Rep. John Delaney‘s announcement that he would run for president left just about everyone in the political world scratching their heads. The Maryland Democrat’s decision more than 1,000 days out from the 2020 election won’t have any immediate impact on the next campaign for the White House, but it will locally heading into 2018.
For starters, several Democrats are lining up to replace Delaney in his relatively safe northwestern district. State House Majority Leader Bill Frick and state Del. Aruna Miller have already been raising money for months in anticipation of Delaney leaving MD-06. And now with Delaney officially out of the picture, state Sen. Roger Manno and wine retailer David Trone, who spent $13 million of his fortune on an unsuccessful MD-08 bid in 2016, are likely to enter the race.
A handful of Republicans, including 2016 nominee Amie Hoeber, have an eye on MD-06. They have a tough slog ahead of them, as Delaney won reelection by 16 points last year and Hillary Clinton carried the district by 15 points. But there’s a potential wrinkle: Republicans are challenging the district’s lines in federal court. If a ruling comes down in the plaintiff’s favor in time, the seat could become more competitive.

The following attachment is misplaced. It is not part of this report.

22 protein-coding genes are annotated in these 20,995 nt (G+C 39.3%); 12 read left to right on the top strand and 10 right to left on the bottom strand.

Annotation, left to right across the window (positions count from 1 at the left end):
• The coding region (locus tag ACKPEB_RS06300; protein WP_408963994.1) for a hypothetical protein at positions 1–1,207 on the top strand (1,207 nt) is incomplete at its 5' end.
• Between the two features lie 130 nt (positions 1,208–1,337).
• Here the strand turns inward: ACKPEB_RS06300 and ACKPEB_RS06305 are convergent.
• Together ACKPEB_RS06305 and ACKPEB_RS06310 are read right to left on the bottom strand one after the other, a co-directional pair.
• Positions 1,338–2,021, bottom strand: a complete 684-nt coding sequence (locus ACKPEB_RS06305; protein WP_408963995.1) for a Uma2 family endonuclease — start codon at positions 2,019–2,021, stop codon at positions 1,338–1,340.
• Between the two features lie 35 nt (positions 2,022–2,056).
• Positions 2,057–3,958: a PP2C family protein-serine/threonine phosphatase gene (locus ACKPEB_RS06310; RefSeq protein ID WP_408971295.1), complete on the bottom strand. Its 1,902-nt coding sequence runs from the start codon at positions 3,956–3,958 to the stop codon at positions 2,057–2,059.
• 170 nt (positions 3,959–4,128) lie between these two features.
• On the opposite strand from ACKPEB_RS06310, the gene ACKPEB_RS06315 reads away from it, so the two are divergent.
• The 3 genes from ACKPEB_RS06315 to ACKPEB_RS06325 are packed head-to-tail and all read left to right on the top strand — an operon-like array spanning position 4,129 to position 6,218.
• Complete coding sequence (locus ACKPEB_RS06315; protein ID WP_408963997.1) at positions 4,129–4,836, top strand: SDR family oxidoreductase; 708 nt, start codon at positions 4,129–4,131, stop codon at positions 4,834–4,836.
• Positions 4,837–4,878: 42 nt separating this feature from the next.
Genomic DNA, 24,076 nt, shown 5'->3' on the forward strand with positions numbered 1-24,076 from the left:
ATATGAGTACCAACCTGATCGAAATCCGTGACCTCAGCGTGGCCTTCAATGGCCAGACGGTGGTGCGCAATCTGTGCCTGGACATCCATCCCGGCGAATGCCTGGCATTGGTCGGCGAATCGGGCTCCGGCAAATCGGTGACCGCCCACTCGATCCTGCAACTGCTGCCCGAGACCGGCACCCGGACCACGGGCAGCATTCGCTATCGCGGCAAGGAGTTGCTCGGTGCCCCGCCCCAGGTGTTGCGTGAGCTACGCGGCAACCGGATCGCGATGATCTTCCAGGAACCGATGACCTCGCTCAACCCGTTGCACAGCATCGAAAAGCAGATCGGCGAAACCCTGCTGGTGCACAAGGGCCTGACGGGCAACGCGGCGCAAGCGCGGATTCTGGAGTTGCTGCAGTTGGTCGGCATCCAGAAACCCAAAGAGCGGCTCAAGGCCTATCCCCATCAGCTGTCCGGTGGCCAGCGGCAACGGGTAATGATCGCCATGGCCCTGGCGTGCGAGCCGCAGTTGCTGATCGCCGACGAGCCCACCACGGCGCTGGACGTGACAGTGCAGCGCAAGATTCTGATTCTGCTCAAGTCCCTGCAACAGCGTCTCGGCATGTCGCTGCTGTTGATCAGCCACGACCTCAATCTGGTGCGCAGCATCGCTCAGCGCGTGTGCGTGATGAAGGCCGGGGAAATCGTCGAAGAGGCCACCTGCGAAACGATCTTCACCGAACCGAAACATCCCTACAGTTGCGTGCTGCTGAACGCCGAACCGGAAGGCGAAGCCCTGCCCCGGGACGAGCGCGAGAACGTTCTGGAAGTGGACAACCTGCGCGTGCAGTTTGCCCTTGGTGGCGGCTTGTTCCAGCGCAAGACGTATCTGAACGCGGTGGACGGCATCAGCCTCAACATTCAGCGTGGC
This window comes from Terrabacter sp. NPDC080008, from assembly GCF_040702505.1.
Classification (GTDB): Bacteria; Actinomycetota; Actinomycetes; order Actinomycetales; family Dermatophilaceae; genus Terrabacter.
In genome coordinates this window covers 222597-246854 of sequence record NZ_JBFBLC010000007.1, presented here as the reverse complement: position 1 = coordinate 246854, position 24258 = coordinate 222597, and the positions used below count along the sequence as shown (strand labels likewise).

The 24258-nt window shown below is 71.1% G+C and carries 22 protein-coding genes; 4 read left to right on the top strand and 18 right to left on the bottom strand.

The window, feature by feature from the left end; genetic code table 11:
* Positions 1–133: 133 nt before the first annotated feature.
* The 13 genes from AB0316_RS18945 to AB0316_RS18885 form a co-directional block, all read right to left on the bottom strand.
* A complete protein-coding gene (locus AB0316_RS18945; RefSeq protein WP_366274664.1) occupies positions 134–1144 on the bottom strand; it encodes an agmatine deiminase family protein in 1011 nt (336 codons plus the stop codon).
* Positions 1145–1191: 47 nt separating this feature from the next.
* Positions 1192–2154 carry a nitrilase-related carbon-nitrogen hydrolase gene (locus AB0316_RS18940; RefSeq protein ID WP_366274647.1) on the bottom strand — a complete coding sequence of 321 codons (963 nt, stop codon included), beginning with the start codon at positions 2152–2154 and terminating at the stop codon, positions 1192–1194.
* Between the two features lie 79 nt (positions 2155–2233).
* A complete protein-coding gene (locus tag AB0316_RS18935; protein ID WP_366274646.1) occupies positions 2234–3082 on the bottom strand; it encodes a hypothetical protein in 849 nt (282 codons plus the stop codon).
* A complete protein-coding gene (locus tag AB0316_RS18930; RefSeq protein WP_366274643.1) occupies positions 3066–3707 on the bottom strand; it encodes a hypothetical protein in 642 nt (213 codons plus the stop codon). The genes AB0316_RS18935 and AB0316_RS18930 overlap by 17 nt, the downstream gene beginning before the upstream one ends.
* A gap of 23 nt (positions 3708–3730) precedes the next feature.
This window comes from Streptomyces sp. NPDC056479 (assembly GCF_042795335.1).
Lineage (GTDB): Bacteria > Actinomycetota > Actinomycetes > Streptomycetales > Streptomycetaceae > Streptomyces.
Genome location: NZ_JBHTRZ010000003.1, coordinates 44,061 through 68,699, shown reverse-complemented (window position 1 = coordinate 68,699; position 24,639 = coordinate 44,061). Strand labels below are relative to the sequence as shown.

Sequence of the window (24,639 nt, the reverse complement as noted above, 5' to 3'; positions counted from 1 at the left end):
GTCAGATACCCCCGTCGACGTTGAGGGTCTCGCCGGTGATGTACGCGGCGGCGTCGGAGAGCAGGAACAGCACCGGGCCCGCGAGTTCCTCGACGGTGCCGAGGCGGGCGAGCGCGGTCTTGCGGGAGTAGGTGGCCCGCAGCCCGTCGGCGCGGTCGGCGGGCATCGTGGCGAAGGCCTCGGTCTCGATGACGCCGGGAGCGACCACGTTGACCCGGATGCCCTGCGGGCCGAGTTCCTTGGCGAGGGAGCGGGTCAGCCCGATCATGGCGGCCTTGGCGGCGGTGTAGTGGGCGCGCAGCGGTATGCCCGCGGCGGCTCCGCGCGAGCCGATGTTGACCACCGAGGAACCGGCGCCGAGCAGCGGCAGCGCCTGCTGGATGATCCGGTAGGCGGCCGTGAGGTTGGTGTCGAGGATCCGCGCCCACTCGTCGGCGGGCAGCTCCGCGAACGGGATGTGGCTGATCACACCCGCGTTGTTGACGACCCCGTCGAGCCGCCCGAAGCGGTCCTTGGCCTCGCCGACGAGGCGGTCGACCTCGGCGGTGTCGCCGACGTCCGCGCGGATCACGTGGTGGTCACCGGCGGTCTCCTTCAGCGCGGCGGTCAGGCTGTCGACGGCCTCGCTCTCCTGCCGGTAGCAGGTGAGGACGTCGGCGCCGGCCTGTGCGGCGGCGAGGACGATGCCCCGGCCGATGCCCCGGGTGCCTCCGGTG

Delaney was also considering a gubernatorial campaign before opting to get a head start on the presidential race. His profile as a self-funding moderate from the western part of the state would have been unique in a field made up of progressives from the Washington and Baltimore suburbs. The list of Democrats challenging Maryland Gov. Larry Hogan is long: NAACP President Ben Jealous, state Prince George’s County Executive Rushern Baker, state Sen. Richard Madaleno, attorney Jim Shea, and former State Department official Alec Ross are all in the mix, with several more still thinking about a run.
Delaney would have had his work cut out for him establishing name identification in a statewide contest. Now he’ll have to do so nationally.
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